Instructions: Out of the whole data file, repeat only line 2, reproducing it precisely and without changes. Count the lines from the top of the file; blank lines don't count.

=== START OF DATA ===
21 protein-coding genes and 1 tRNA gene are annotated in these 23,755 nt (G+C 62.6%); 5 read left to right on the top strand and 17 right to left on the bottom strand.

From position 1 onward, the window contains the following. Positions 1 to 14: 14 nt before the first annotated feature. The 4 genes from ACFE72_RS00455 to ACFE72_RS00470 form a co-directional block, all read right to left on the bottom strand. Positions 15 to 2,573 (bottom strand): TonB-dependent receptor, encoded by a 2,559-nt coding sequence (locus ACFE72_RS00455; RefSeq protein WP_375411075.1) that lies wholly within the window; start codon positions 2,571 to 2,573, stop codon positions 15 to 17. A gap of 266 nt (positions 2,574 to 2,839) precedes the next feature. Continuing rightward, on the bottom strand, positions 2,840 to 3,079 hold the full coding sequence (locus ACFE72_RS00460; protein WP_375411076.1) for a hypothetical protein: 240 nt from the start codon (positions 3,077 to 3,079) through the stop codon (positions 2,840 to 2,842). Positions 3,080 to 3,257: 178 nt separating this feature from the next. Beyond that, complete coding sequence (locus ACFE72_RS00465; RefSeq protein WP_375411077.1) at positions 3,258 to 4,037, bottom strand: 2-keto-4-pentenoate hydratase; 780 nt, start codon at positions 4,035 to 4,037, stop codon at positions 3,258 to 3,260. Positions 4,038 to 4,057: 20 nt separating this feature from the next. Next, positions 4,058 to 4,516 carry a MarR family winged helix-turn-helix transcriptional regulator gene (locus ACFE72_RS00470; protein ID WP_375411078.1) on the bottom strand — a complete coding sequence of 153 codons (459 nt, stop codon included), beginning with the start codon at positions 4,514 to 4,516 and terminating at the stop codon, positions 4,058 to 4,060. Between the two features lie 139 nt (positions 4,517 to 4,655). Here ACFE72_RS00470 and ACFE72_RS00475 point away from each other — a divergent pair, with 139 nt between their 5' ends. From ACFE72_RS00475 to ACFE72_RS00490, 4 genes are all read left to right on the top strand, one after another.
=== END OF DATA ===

From position 1 onward, the window contains the following. Positions 1 to 14: 14 nt before the first annotated feature. The 4 genes from ACFE72_RS00455 to ACFE72_RS00470 form a co-directional block, all read right to left on the bottom strand. Positions 15 to 2,573 (bottom strand): TonB-dependent receptor, encoded by a 2,559-nt coding sequence (locus ACFE72_RS00455; RefSeq protein WP_375411075.1) that lies wholly within the window; start codon positions 2,571 to 2,573, stop codon positions 15 to 17. A gap of 266 nt (positions 2,574 to 2,839) precedes the next feature. Continuing rightward, on the bottom strand, positions 2,840 to 3,079 hold the full coding sequence (locus ACFE72_RS00460; protein WP_375411076.1) for a hypothetical protein: 240 nt from the start codon (positions 3,077 to 3,079) through the stop codon (positions 2,840 to 2,842). Positions 3,080 to 3,257: 178 nt separating this feature from the next. Beyond that, complete coding sequence (locus ACFE72_RS00465; RefSeq protein WP_375411077.1) at positions 3,258 to 4,037, bottom strand: 2-keto-4-pentenoate hydratase; 780 nt, start codon at positions 4,035 to 4,037, stop codon at positions 3,258 to 3,260. Positions 4,038 to 4,057: 20 nt separating this feature from the next. Next, positions 4,058 to 4,516 carry a MarR family winged helix-turn-helix transcriptional regulator gene (locus ACFE72_RS00470; protein ID WP_375411078.1) on the bottom strand — a complete coding sequence of 153 codons (459 nt, stop codon included), beginning with the start codon at positions 4,514 to 4,516 and terminating at the stop codon, positions 4,058 to 4,060. Between the two features lie 139 nt (positions 4,517 to 4,655). Here ACFE72_RS00470 and ACFE72_RS00475 point away from each other — a divergent pair, with 139 nt between their 5' ends. From ACFE72_RS00475 to ACFE72_RS00490, 4 genes are all read left to right on the top strand, one after another.